The first full song I wrote was actually after a traumatic event in my life and I had something that needed to pour out of me. I think this is part of the beauty of songwriting; the silver lining that comes from creating something beautiful or meaningful from a place of pain (not that songs can’t be written from happy or positive places too). At this point I had been singing for a long time, but this was my turning point towards songwriting, which is now what I love most. I think songwriting is just one of the most timeless, connective, and beautiful experiences you can have, and the immense joy and excitement I feel when I write (or co-write) a song I love is what makes me completely certain that I must pursue it. That’s not to say that a talent just emerged one day though. I’ve written a huge number of songs, some of which are quite frankly terrible, but with each you learn something new about writing, about yourself, and about what you want to say and how you want to say it, so I think that, while at times great songs and ideas do just appear out of thin air, a lot of it is about time, dedication and openness.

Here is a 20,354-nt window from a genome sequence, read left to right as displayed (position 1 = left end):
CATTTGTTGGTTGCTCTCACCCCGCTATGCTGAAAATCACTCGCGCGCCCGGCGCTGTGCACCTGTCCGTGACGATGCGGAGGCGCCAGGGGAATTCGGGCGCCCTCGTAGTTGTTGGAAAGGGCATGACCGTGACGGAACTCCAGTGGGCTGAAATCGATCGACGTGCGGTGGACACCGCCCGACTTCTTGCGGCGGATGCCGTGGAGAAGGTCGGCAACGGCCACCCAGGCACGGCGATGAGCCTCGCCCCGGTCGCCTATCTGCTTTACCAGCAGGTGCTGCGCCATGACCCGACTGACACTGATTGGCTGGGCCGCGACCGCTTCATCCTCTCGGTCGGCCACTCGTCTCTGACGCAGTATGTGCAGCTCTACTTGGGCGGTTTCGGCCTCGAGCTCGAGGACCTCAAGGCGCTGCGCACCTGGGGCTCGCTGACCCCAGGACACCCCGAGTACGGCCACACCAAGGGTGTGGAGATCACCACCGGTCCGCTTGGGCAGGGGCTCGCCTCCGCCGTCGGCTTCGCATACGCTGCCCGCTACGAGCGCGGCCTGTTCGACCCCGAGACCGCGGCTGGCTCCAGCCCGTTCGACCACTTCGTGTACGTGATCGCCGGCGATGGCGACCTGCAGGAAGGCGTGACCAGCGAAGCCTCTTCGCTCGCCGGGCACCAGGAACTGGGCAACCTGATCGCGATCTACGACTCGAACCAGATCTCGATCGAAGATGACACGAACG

What has the journey been like so far?
It’s been exciting, terrifying (I was interviewed on the radio by BBC Introducing which was incredible (and they were lovely) but it was hands down one of the most frightening experiences of my life), joyful, tiring… but more than anything just amazing fun and a real adventure. I’m very lucky to have a really supportive family and also to have worked with a lot of wonderful people a lot, which has made a huge difference. Ultimately though it’s hard to get your music heard and to get it out there, so I think for anyone it can feel a bit relentless or demoralizing at times. But that’s where loving what you do makes the world of difference, as instead of just focusing on the end goal you can then enjoy the entire journey no matter where you are or where you end up.
You recently wrote a song, “Beautiful World” for Big Cat Diary, can you tell us about that? How did you feel when you were approached and how did it happen?